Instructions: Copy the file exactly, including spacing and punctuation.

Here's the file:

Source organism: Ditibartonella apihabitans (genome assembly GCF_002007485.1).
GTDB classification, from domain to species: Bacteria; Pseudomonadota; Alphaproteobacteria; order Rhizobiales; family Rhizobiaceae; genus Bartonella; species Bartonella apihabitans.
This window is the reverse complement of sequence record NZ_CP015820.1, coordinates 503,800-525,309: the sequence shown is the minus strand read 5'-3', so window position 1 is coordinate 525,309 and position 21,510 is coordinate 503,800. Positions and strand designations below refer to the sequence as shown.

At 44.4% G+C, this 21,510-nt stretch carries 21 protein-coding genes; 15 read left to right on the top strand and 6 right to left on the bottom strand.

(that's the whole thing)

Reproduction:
Source organism: Ditibartonella apihabitans (genome assembly GCF_002007485.1).
GTDB classification, from domain to species: Bacteria; Pseudomonadota; Alphaproteobacteria; order Rhizobiales; family Rhizobiaceae; genus Bartonella; species Bartonella apihabitans.
This window is the reverse complement of sequence record NZ_CP015820.1, coordinates 503,800-525,309: the sequence shown is the minus strand read 5'-3', so window position 1 is coordinate 525,309 and position 21,510 is coordinate 503,800. Positions and strand designations below refer to the sequence as shown.

At 44.4% G+C, this 21,510-nt stretch carries 21 protein-coding genes; 15 read left to right on the top strand and 6 right to left on the bottom strand.